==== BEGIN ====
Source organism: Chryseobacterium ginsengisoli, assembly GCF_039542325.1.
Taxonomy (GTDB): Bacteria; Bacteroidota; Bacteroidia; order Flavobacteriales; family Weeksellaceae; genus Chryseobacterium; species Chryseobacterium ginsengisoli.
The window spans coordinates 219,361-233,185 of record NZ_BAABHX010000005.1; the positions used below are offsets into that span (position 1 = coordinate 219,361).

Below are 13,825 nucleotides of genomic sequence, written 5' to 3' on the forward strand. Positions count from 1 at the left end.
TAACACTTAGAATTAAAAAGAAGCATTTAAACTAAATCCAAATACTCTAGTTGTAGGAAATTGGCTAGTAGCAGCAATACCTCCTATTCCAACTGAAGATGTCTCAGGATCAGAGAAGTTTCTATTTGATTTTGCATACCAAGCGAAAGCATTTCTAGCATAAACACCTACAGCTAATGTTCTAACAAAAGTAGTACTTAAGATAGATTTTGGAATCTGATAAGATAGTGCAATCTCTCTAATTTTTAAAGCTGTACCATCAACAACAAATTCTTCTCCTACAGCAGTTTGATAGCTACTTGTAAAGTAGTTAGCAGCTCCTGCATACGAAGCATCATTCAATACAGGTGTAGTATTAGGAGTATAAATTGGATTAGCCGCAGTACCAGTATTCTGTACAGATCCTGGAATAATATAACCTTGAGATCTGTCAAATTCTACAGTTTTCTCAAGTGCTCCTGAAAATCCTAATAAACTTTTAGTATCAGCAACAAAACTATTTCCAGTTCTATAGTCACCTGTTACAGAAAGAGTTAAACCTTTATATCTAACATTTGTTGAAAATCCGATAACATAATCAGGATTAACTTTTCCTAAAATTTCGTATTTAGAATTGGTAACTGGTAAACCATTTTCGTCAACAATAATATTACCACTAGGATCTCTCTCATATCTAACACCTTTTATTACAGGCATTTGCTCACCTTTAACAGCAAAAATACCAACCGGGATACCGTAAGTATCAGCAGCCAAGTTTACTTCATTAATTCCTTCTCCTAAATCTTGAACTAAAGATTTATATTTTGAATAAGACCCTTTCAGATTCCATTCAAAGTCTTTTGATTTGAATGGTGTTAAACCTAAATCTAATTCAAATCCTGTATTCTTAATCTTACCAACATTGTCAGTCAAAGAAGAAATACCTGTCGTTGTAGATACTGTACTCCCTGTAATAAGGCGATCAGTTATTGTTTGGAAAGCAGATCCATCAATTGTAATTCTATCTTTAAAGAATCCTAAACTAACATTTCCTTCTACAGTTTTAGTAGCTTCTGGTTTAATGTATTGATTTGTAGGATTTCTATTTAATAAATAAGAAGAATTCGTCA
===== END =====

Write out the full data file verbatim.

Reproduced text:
Source organism: Chryseobacterium ginsengisoli, assembly GCF_039542325.1.
Taxonomy (GTDB): Bacteria; Bacteroidota; Bacteroidia; order Flavobacteriales; family Weeksellaceae; genus Chryseobacterium; species Chryseobacterium ginsengisoli.
The window spans coordinates 219,361-233,185 of record NZ_BAABHX010000005.1; the positions used below are offsets into that span (position 1 = coordinate 219,361).

Below are 13,825 nucleotides of genomic sequence, written 5' to 3' on the forward strand. Positions count from 1 at the left end.
TAACACTTAGAATTAAAAAGAAGCATTTAAACTAAATCCAAATACTCTAGTTGTAGGAAATTGGCTAGTAGCAGCAATACCTCCTATTCCAACTGAAGATGTCTCAGGATCAGAGAAGTTTCTATTTGATTTTGCATACCAAGCGAAAGCATTTCTAGCATAAACACCTACAGCTAATGTTCTAACAAAAGTAGTACTTAAGATAGATTTTGGAATCTGATAAGATAGTGCAATCTCTCTAATTTTTAAAGCTGTACCATCAACAACAAATTCTTCTCCTACAGCAGTTTGATAGCTACTTGTAAAGTAGTTAGCAGCTCCTGCATACGAAGCATCATTCAATACAGGTGTAGTATTAGGAGTATAAATTGGATTAGCCGCAGTACCAGTATTCTGTACAGATCCTGGAATAATATAACCTTGAGATCTGTCAAATTCTACAGTTTTCTCAAGTGCTCCTGAAAATCCTAATAAACTTTTAGTATCAGCAACAAAACTATTTCCAGTTCTATAGTCACCTGTTACAGAAAGAGTTAAACCTTTATATCTAACATTTGTTGAAAATCCGATAACATAATCAGGATTAACTTTTCCTAAAATTTCGTATTTAGAATTGGTAACTGGTAAACCATTTTCGTCAACAATAATATTACCACTAGGATCTCTCTCATATCTAACACCTTTTATTACAGGCATTTGCTCACCTTTAACAGCAAAAATACCAACCGGGATACCGTAAGTATCAGCAGCCAAGTTTACTTCATTAATTCCTTCTCCTAAATCTTGAACTAAAGATTTATATTTTGAATAAGACCCTTTCAGATTCCATTCAAAGTCTTTTGATTTGAATGGTGTTAAACCTAAATCTAATTCAAATCCTGTATTCTTAATCTTACCAACATTGTCAGTCAAAGAAGAAATACCTGTCGTTGTAGATACTGTACTCCCTGTAATAAGGCGATCAGTTATTGTTTGGAAAGCAGATCCATCAATTGTAATTCTATCTTTAAAGAATCCTAAACTAACATTTCCTTCTACAGTTTTAGTAGCTTCTGGTTTAATGTATTGATTTGTAGGATTTCTATTTAATAAATAAGAAGAATTCGTCA